Utilities Recognize Value of Microgrids: Many Speaking at MGK Conference 24

March 22, 2024
Speakers from the IOUs, municipal and co-op sectors spotlighted at MGK will include Cobb EMC of Georgia, American Municipal Power, Ameren, Duke Energy, Georgia Power, Baltimore Gas & Electric, EPB of Chattanooga, Tenn., Exelon, Pacific Gas & Electric and Southern California Edison.

Electric utilities, whether they are investor-owned, municipal or cooperatives, are compelled to keep the big picture in mind.

Centralized generation, energy equitability and cost-effective, resilient delivery have historically been key to their reputations with customers. Utility-scale describes a mission built around massive power plants, interstate transmission lines, secured substations, and complex distribution lines.

Utilities spend at least $100 billion annually on a continual modernization of transmission and distribution systems. The capital spent will only grow if society is to reach net zero goals.

But even the giants think small sometimes. More and more, utilities are finding value in microgrids and distributed energy resources such as solar, wind and batteries.

The upcoming Microgrid Knowledge Conference will welcome a high-level representation of utilities and public power providers to talk about their focus on DERs, both aggregated and otherwise. Microgrid 2024 is happening April 22-24 at the Marriott Waterfront along Baltimore’s Inner Harbor.

Spotlighted speakers from the investor owned utility, municipal and co-op sectors at MGK will include Cobb EMC of Georgia, American Municipal Power, Ameren, Duke Energy, Georgia Power, Baltimore Gas & Electric, EPB of Chattanooga, Tenn., Exelon, Pacific Gas & Electric and Southern California Edison.

The meshing of ideas and innovations linking the main grid with microgrids connects the now and future goals of the energy transition. Although decentralized power generation is surely a movement of its own, the legacy utilities are not standing on the sidelines.

The rising tide of microgrids and aggregated DERs can lift all participants. Leaders from other sectors in the electricity value chain coming to Microgrid Knowledge 2024 include those at the federal and state level, financiers, data centers, fleet electrification and EV charging, developers and power generation equipment manufacturers, among others.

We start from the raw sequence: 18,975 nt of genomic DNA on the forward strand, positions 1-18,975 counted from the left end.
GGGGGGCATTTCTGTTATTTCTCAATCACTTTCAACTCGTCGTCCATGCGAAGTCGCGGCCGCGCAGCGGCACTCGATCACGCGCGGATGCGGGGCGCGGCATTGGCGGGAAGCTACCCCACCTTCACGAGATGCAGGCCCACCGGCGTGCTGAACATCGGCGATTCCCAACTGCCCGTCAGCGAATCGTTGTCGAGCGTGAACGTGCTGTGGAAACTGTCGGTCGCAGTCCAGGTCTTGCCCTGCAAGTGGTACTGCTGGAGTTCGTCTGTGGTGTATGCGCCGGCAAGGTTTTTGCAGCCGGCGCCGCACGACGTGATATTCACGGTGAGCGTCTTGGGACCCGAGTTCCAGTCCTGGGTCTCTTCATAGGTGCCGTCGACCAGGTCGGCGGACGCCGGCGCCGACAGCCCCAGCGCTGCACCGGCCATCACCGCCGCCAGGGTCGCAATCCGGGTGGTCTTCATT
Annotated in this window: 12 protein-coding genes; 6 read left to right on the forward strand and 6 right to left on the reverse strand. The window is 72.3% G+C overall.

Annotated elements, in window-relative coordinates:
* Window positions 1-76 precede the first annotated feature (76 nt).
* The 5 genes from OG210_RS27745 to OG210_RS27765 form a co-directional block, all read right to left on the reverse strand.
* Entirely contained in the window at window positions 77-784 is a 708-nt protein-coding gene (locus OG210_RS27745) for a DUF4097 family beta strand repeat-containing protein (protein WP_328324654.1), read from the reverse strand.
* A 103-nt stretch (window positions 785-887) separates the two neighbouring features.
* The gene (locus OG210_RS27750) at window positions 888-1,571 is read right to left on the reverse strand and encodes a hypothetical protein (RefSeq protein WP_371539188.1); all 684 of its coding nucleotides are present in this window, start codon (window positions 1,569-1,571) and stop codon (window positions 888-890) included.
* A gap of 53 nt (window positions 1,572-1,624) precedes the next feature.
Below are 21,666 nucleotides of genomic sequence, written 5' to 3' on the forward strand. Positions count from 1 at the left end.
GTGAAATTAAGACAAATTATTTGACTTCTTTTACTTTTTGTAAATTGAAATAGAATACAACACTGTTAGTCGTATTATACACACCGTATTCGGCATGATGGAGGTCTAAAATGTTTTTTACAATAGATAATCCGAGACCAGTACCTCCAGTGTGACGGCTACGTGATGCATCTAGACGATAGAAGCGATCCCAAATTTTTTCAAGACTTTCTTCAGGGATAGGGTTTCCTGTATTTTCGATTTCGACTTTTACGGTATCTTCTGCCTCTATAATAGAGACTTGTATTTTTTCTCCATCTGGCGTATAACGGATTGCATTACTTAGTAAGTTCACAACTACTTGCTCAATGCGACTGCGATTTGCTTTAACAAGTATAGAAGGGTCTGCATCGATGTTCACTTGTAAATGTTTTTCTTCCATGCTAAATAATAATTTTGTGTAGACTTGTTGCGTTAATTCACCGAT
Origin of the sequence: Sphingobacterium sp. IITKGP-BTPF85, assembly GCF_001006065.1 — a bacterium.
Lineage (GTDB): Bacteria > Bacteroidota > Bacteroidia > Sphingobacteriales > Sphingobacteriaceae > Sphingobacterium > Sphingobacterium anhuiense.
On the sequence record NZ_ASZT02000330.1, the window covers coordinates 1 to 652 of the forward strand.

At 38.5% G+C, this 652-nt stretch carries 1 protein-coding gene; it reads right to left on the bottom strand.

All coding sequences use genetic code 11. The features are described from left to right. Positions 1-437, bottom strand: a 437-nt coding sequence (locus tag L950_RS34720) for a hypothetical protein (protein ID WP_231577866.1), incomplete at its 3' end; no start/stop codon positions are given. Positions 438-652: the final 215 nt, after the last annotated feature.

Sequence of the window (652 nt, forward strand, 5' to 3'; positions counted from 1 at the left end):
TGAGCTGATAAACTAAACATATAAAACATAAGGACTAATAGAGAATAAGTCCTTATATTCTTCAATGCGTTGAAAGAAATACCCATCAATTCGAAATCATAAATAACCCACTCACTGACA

Microgrid Knowledge 2024 will include more than 20 sessions featuring more than 70 industry leaders.  Registration is open and the conference schedule can be found here.

 

About the Author

Rod Walton, Managing Editor | Managing Editor

For Microgrid Knowledge editorial inquiries, please contact Managing Editor Rod Walton at [email protected].

I’ve spent the last 15 years covering the energy industry as a newspaper and trade journalist. I was an energy writer and business editor at the Tulsa World before moving to business-to-business media at PennWell Publishing, which later became Clarion Events, where I covered the electric power industry. I joined Endeavor Business Media in November 2021 to help launch EnergyTech, one of the company’s newest media brands. I joined Microgrid Knowledge in July 2023. 

I earned my Bachelors degree in journalism from the University of Oklahoma. My career stops include the Moore American, Bartlesville Examiner-Enterprise, Wagoner Tribune and Tulsa World, all in Oklahoma . I have been married to Laura for the past 33-plus years and we have four children and one adorable granddaughter. We want the energy transition to make their lives better in the future. 

Microgrid Knowledge and EnergyTech are focused on the mission critical and large-scale energy users and their sustainability and resiliency goals. These include the commercial and industrial sectors, as well as the military, universities, data centers and microgrids. The C&I sectors together account for close to 30 percent of greenhouse gas emissions in the U.S.

Many large-scale energy users such as Fortune 500 companies, and mission-critical users such as military bases, universities, healthcare facilities, public safety and data centers, shifting their energy priorities to reach net-zero carbon goals within the coming decades. These include plans for renewable energy power purchase agreements, but also on-site resiliency projects such as microgrids, combined heat and power, rooftop solar, energy storage, digitalization and building efficiency upgrades.

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